Reducing risks when dealing with contaminated laundry

Throughout the healthcare sector, soiled linen is one of the principle vehicles for harmful bacteria. For those working in care homes and healthcare facilities, that means coming into contact with potentially dangerous items – such as bedsheets, towels and clothing – every day. Here are the most frequently asked questions about dealing with contaminated laundry, and how to limit the occupational risks involved through effective infection control in care homes.

What does contaminated laundry mean?

In the UK, contaminated laundry can refer to any item of linen which has either been fouled by human waste, or infected by somebody with a contagious illness. Interestingly, our definition of contaminated laundry is different to the rest of Europe, where they have separate processes depending on whether linen is fouled or infected. Here, regardless of whether a resident has wet the bed, or contracted a healthcare associated infection (HCAI), the linen will be considered ‘red bag’ washing.

How are infections transmitted?

Infections are generally transmitted either through the air, through food, through insects or through contact – by which we mean things like linen. This makes linen one of the main ways bacteria and viruses are spread around in the healthcare environment.

Who has occupational exposure to contaminated laundry?

When it comes to who is at risk of contaminated laundry, there are two key things to think about: one is that if you work in a care environment and you are handling fouled or infected linen, you could be exposed to any bacteria that it might be contaminated with; just as important is that within a healthcare establishment, the majority of people will be elderly residents or patients who are more vulnerable to infection. Therefore, implementing effective infection control in care homes is essential.

How can these risks be reduced?

Because humans and animals are where bacteria and viruses originate, the best way to reduce the risk of infection in a care home is to reduce the amount of contact between staff members and clean linen – the latest guidance recommends that items are handled no more than four times once washed.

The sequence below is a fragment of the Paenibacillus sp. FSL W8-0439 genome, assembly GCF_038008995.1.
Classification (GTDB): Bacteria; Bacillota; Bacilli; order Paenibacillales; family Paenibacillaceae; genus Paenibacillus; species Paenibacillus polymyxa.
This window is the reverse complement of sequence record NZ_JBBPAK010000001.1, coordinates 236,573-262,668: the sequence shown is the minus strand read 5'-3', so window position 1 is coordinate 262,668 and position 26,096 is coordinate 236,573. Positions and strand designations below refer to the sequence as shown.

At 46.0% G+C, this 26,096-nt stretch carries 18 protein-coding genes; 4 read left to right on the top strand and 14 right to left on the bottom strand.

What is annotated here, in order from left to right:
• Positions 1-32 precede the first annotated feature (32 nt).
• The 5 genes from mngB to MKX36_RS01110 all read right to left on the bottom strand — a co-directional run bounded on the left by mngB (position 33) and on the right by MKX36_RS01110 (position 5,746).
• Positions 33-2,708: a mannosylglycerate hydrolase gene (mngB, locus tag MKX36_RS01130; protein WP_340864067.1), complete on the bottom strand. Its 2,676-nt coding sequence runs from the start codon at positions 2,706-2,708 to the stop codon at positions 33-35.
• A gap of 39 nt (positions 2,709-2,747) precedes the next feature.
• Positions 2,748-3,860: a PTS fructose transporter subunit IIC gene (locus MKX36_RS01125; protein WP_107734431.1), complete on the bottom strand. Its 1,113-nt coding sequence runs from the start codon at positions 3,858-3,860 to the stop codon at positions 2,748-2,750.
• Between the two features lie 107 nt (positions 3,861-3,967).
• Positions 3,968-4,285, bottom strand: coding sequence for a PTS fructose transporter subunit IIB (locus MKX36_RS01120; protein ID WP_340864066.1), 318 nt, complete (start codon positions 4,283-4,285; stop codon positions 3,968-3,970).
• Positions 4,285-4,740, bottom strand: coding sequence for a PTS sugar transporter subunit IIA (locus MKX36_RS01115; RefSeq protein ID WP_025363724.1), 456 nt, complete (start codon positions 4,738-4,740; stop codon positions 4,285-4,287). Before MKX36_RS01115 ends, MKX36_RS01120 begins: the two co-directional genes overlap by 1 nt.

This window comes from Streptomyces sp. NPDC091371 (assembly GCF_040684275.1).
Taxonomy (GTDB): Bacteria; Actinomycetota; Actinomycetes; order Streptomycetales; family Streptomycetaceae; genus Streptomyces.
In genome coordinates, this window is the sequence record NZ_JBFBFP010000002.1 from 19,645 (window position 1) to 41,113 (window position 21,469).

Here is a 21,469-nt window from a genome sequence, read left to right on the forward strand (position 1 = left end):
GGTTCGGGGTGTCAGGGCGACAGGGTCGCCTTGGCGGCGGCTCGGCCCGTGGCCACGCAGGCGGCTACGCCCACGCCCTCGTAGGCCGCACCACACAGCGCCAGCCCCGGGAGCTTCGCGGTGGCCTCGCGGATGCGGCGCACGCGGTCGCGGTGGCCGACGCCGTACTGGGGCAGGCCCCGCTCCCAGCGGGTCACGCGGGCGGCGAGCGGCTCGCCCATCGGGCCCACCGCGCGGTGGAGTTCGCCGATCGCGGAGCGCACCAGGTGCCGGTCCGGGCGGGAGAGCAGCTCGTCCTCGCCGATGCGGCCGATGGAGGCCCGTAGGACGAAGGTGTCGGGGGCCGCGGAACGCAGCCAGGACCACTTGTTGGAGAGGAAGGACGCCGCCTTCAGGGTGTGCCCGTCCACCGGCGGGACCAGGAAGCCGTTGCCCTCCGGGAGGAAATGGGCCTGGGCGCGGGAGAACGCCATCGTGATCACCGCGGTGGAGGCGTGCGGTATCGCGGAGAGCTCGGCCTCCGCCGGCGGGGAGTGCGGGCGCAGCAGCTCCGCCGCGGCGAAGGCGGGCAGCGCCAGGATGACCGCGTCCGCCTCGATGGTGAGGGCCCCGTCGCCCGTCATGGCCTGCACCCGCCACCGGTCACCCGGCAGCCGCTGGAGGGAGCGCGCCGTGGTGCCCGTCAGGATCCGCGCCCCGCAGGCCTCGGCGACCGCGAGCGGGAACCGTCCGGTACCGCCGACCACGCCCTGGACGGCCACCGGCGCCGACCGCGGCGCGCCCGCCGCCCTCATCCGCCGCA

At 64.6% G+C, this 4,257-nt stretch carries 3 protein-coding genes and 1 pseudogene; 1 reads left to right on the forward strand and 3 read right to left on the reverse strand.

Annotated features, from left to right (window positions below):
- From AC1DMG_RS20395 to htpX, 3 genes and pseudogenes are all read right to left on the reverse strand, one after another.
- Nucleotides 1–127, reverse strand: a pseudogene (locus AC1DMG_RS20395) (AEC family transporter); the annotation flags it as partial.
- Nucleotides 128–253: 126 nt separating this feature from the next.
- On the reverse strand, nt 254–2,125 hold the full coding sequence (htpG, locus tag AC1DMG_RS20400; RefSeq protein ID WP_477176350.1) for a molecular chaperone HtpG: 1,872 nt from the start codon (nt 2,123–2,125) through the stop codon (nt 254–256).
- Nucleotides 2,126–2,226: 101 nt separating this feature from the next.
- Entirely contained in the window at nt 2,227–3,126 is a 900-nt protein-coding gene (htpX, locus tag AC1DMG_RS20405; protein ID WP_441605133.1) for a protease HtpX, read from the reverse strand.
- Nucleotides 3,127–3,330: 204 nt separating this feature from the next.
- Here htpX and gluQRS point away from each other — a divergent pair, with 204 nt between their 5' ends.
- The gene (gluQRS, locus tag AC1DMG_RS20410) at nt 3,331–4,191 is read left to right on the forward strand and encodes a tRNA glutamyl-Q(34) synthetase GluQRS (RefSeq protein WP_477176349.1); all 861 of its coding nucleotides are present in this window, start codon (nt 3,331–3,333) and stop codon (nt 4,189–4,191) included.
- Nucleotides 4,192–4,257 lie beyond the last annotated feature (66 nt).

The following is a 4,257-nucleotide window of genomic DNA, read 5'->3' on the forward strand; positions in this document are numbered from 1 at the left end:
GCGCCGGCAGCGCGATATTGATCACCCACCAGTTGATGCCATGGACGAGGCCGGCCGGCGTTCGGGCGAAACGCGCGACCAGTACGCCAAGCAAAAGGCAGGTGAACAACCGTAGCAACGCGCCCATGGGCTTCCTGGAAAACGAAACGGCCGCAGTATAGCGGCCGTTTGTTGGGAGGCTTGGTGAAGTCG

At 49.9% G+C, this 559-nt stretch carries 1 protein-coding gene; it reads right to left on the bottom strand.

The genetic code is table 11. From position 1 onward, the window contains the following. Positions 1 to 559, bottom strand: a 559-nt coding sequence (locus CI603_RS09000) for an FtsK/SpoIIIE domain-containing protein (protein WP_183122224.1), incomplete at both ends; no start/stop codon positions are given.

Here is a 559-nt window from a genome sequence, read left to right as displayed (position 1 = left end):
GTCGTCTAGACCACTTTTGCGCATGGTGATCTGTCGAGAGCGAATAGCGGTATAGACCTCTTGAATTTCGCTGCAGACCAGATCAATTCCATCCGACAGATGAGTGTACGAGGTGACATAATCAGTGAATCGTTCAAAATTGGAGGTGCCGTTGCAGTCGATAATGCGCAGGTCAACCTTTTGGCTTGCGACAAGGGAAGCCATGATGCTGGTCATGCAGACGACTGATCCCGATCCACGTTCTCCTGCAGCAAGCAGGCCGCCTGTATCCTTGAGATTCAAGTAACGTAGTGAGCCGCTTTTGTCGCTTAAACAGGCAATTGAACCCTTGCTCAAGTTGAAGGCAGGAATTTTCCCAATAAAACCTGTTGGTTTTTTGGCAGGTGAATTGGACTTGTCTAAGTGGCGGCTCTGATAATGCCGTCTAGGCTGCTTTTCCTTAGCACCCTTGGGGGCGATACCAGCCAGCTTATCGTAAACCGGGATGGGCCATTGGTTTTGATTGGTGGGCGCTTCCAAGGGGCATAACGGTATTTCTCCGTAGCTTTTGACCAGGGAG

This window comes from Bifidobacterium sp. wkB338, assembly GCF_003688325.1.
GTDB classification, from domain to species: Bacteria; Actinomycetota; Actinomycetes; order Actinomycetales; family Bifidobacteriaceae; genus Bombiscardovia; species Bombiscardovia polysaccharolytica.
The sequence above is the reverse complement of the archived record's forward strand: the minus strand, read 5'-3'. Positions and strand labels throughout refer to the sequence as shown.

In order to protect both staff and residents, is vital that those working in a care environment ensure that all linen remains harmless at every stage of its journey – from the time it is collected when dirty, to how it is transported and stored once clean. Part of that is wearing the correct protective clothing, such as disposable gloves and aprons, when handling contaminated laundry in order to reduce the exposure to potentially harmful micro-organisms.

How should staff deal with soiled linen?

In order to help operators with managing the full laundry process, Electrolux Professional has established its own system of ensuring linen is cleaned properly, and kept clean until it is ready to be used again. The eight-step process is based around the Risk Analysis Biocontamination Control (RABC) principle, which helps to identify the dangers within any given environment, and establish the correct target levels and tolerances for each potential hazard.

With that in mind, a laundry cycle management system gives operators detailed help with each stage of the journey, explaining how linen should be collected, transported, washed, dried, packed, transported and ultimately stored once clean.

Why should care homes use colour-coded bags for laundry?

The obvious benefit to using a colour-coded system is that it will allow the segregation of different types of laundry materials. Because items most at risk of causing infection can be separated from an early stage, it is much easier to ensure each one is accurately identified and dealt with accordingly – dramatically reducing the risk of infection to staff and vulnerable residents.

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Reducing risks when dealing with contaminated laundry 2017-10-17T15:56:57+00:00 Electrolux Professional

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